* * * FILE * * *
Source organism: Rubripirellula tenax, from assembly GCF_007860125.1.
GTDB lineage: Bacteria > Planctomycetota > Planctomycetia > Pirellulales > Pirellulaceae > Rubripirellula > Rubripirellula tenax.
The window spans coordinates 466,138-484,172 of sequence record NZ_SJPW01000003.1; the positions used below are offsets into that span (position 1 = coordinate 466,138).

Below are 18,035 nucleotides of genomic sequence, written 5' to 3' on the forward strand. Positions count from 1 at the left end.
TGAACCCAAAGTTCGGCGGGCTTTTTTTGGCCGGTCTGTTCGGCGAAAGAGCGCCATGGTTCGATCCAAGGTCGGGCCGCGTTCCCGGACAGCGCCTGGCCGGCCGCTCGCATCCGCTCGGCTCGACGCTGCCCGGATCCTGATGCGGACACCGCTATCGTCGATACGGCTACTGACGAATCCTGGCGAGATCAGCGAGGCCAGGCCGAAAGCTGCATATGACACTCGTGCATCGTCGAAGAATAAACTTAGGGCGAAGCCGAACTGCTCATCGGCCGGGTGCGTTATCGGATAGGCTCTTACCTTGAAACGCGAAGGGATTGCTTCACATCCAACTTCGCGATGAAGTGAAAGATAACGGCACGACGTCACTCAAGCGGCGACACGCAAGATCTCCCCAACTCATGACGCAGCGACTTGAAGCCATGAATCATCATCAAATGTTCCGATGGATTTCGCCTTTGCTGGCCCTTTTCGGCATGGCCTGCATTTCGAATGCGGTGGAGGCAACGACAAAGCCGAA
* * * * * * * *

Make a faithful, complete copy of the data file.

Source organism: Rubripirellula tenax, from assembly GCF_007860125.1.
GTDB lineage: Bacteria > Planctomycetota > Planctomycetia > Pirellulales > Pirellulaceae > Rubripirellula > Rubripirellula tenax.
The window spans coordinates 466,138-484,172 of sequence record NZ_SJPW01000003.1; the positions used below are offsets into that span (position 1 = coordinate 466,138).

Below are 18,035 nucleotides of genomic sequence, written 5' to 3' on the forward strand. Positions count from 1 at the left end.
TGAACCCAAAGTTCGGCGGGCTTTTTTTGGCCGGTCTGTTCGGCGAAAGAGCGCCATGGTTCGATCCAAGGTCGGGCCGCGTTCCCGGACAGCGCCTGGCCGGCCGCTCGCATCCGCTCGGCTCGACGCTGCCCGGATCCTGATGCGGACACCGCTATCGTCGATACGGCTACTGACGAATCCTGGCGAGATCAGCGAGGCCAGGCCGAAAGCTGCATATGACACTCGTGCATCGTCGAAGAATAAACTTAGGGCGAAGCCGAACTGCTCATCGGCCGGGTGCGTTATCGGATAGGCTCTTACCTTGAAACGCGAAGGGATTGCTTCACATCCAACTTCGCGATGAAGTGAAAGATAACGGCACGACGTCACTCAAGCGGCGACACGCAAGATCTCCCCAACTCATGACGCAGCGACTTGAAGCCATGAATCATCATCAAATGTTCCGATGGATTTCGCCTTTGCTGGCCCTTTTCGGCATGGCCTGCATTTCGAATGCGGTGGAGGCAACGACAAAGCCGAA